Ramey's Wellbore Heat Transmission Revisited
- Jacques Hagoort (Hagoort & Assocs. B.V.)
- Document ID
- Society of Petroleum Engineers
- SPE Journal
- Publication Date
- December 2004
- Document Type
- Journal Paper
- 465 - 474
- 2004. Society of Petroleum Engineers
- 1.14 Casing and Cementing, 5.6.4 Drillstem/Well Testing, 5.9.2 Geothermal Resources, 4.1.5 Processing Equipment, 6.5.2 Water use, produced water discharge and disposal, 4.1.2 Separation and Treating, 5.3.2 Multiphase Flow, 4.3.4 Scale
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In this work we assess Ramey's classic method for the calculation of temperatures in injection and production wells. We show that Ramey's method is an excellent approximation, except for an early transient period in which the calculated temperatures are significantly overestimated. We present a simple graphical correlation to estimate the length of this early transient period. We further demonstrate that Ramey's procedure for the estimation of overall heat-transfer coefficients holds good only for large values of the Fourier dimensionless time. Finally, we illustrate the results of this work by an example calculation of wellhead temperature in a flowing oil well.
Estimation of temperatures in a wellbore during injection or production is a recurring problem in petroleum engineering. Examples are the prediction of bottomhole temperatures of injection fluids (water, gas, and steam) and of wellhead temperatures in oil and gas wells. Almost all practical methods for the calculation of temperatures in wellbores go back to the classic paper by Ramey1 on wellbore heat transmission published in the early 1960s. In that paper, Ramey presented a simple analytical equation for wellbore temperatures based on a grossly simplified heat balance. Apart from this analytical temperature equation, Ramey also proposed a simple procedure to estimate an overall heat-transfer coefficient for wellbore heat losses comprising both transient heat resistance in the formation and near-wellbore heat resistance.2 Despite its simplifications, in practice Ramey's approach seems to work remarkably well.
In 1990, Wu and Pruess3 presented an analytical solution for wellbore heat transmission in a layered formation with different thermal properties without introducing the simplifying assumptions of Ramey. From their example calculations, they observed that the Ramey method is valid at long times but can generate large errors at early times. However, quantification of the conditions under which Ramey's method could be applied was beyond the scope of their paper.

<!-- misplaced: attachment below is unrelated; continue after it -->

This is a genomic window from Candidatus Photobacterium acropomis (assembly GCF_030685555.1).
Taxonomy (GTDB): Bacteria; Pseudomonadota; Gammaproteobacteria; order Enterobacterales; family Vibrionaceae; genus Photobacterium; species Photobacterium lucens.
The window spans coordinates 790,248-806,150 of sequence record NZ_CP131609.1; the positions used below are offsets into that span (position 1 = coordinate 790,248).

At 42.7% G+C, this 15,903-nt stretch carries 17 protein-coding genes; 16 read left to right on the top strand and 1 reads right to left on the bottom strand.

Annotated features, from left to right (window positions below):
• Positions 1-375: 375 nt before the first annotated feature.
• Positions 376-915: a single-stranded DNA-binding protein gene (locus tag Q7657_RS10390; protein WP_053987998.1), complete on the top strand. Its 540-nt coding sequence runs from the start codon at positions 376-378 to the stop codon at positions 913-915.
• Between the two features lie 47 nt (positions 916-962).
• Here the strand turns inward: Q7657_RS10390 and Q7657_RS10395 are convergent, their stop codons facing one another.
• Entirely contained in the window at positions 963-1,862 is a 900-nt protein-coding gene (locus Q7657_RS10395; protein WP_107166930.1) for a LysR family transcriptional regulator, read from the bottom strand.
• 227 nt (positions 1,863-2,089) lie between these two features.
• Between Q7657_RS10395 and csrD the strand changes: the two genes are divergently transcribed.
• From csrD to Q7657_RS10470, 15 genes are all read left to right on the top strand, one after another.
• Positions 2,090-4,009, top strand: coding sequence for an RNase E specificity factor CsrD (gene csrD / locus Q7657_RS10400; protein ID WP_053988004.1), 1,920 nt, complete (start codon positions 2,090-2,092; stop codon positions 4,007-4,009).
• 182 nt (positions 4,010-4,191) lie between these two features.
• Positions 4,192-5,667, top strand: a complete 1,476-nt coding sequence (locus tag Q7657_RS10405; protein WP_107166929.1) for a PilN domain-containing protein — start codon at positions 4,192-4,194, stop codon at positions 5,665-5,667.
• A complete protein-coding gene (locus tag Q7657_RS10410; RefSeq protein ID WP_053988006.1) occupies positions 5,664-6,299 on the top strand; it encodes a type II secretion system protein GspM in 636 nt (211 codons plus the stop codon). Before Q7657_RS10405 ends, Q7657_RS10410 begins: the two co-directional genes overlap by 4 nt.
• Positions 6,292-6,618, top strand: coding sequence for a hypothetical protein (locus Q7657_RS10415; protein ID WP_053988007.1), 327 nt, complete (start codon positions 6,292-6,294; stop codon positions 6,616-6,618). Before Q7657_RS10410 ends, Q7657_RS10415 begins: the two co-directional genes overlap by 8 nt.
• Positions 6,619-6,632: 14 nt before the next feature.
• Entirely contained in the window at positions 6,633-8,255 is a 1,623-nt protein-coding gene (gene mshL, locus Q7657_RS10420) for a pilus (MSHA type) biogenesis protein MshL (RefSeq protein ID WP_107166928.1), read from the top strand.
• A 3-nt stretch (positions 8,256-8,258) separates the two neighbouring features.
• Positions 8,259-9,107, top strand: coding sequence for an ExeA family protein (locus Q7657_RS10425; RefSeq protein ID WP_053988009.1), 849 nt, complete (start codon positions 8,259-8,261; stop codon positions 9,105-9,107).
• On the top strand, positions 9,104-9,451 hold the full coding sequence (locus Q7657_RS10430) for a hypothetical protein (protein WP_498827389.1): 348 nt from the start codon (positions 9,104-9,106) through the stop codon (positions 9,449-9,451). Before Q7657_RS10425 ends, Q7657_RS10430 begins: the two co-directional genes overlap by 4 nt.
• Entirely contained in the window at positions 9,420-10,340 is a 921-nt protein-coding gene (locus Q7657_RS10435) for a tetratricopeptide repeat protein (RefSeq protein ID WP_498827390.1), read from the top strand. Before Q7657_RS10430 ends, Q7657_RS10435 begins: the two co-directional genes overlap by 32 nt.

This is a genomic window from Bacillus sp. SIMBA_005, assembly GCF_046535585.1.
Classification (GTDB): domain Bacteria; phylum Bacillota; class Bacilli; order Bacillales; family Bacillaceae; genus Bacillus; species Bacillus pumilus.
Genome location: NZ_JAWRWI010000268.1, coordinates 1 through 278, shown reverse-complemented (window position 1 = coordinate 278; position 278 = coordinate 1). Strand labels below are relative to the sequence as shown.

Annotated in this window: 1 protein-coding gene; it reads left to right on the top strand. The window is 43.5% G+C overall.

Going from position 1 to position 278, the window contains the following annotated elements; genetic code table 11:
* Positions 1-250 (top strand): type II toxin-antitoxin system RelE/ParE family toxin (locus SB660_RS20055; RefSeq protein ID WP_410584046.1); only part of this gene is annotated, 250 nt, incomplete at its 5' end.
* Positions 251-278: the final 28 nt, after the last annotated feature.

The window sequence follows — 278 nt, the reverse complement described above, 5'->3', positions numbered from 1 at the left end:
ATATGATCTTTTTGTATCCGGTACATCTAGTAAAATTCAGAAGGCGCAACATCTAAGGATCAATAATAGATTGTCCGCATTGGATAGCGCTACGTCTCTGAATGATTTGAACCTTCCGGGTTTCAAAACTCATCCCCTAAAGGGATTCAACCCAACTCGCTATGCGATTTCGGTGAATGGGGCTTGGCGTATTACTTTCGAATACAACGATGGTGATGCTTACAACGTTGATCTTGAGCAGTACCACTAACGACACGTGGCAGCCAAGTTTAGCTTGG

The objective of this work is to assess the Ramey method and to establish criteria for its applicability. To this end we have first performed an inspection analysis of the basic wellbore heat transmission equations without the simplifying Ramey assumptions. This entails formulation of the equations in dimensionless form and identification of the governing dimensionless numbers. Subsequently, we have developed a rigorous solution of these dimensionless equations and have compared this solution with the Ramey solution for various ranges of the dimensionless numbers. We have also checked Ramey's procedure for estimating overall heat-transfer coefficients. To illustrate the results of the paper, we conclude with an example calculation of the estimation of wellhead temperature in a flowing oil well.
Our focus is primarily on heat transmission between the wellbore tubing and the formation. We have therefore kept the heat transmission within the tubing as simple as possible by assuming a constant fluid density and heat capacity, no heat conduction in the flow direction, and no frictional heating. In addition, we have restricted ourselves to the temperature distribution in production wells. Extension of the analysis to injection wells is straightforward.
The physical model that underlies the equations describing wellbore heat transmission consists of a straight, cased well that is cemented to the formation and equipped with tubing for the transfer of fluids to the surface. Both casing and tubing have a constant diameter. The diameter of the tubing is small with respect to the length of the tubing. Initially, the tubing is filled with a fluid in thermal equilibrium with the formation. At time zero, fluid starts flowing from the bottom of the tubing to the top at a constant flow rate. The fluid has a constant density and a constant heat capacity. Heat conduction in the flow direction and frictional heating in the tubing are negligibly small. The fluid that is initially present in the tubing is the same as the fluid that enters the bottom of the tubing. The temperature of the fluid at the bottom is equal to the formation temperature at the bottom. Flow in the tubing is 1D (i.e., temperature and fluid velocity depend only on the distance along the tubing). As the fluid moves up the tubing, it loses heat to the colder formation. Heat losses to the formation take place through heat conduction in the radial direction only. The effect of the tubing wall, the annular space between casing and tubing, the casing wall, and the cement zone on the heat transmission is included through a single, steady-state heat-transfer coefficient. The formation surrounding the wellbore is of infinite extent. The initial temperature of the formation increases linearly with depth, reflecting a constant geothermal gradient.
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